St. Maximilian Kolbe & the Militia of the Immaculata

Today is the feast of St. Maximilian Kolbe, most famous for having died in a Nazi concentration camp when he volunteered to take the place of another prisoner.

What faith it must have taken to do that. And what love.

Kolbe founded the Militia of the Immaculata in order to advance devotion to Our Lady. On his feast day, I find it fitting to reflect just a bit on this organization and its purpose.

EWTN shares this:

The focus of the spirituality and formation in M.I. is the consecration to Mary, which Father Kolbe intended as “transformation into her”: a style of Christian life which achieves the extreme consequences of love.

There are three key ideas: Mary Immaculate, love, and the mission, to provide formation which commits Christians to grow in an existential dimension (the primacy of the vocation to holiness), an ecclesial dimension (love for the Church and bearing witness to the Catholic faith), a missionary vocation (Christian formation of consciences and the New Evangelization), and a cultural dimension (promoting life by serving people in the Franciscan manner of fraternity, joy, simplicity and hospitality).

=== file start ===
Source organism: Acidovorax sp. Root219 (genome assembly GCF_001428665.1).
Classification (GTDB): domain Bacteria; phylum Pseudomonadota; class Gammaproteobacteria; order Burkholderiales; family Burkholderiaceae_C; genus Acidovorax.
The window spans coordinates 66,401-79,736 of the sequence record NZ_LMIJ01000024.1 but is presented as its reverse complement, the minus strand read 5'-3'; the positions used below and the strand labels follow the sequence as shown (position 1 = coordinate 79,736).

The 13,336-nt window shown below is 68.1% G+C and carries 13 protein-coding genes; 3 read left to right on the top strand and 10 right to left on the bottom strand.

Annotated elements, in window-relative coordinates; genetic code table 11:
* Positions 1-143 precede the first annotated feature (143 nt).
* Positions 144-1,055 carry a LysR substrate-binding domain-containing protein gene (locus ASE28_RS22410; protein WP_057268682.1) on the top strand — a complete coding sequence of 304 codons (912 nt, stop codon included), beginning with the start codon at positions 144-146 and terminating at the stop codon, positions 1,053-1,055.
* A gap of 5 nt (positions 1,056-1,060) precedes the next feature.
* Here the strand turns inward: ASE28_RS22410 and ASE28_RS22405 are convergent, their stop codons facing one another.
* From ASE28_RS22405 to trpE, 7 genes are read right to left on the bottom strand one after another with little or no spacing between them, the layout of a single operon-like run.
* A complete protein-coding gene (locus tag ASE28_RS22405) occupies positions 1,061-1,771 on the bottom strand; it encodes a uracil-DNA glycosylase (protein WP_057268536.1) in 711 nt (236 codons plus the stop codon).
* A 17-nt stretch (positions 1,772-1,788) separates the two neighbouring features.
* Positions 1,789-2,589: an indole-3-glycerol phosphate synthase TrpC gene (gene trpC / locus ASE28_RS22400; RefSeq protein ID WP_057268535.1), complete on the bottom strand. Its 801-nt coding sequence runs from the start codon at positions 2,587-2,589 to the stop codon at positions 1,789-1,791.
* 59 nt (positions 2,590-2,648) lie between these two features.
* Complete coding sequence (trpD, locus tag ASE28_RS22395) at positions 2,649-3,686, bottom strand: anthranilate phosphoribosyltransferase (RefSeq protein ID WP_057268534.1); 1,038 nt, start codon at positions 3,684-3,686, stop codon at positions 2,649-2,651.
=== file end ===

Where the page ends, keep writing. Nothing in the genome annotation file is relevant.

The specific areas of unity of M.I. are catechesis, town and city missions, religious instruction courses, updating, Marian culture, publishing, radio broadcasting and Informatics.

“Transformation into her.” It means faithfulness in daily life. It means love for the Church that God gave us and continues to guide. It means receiving God’s love and bringing it to others in a missionary sense. It means being joyful, simple, and loving in all ways.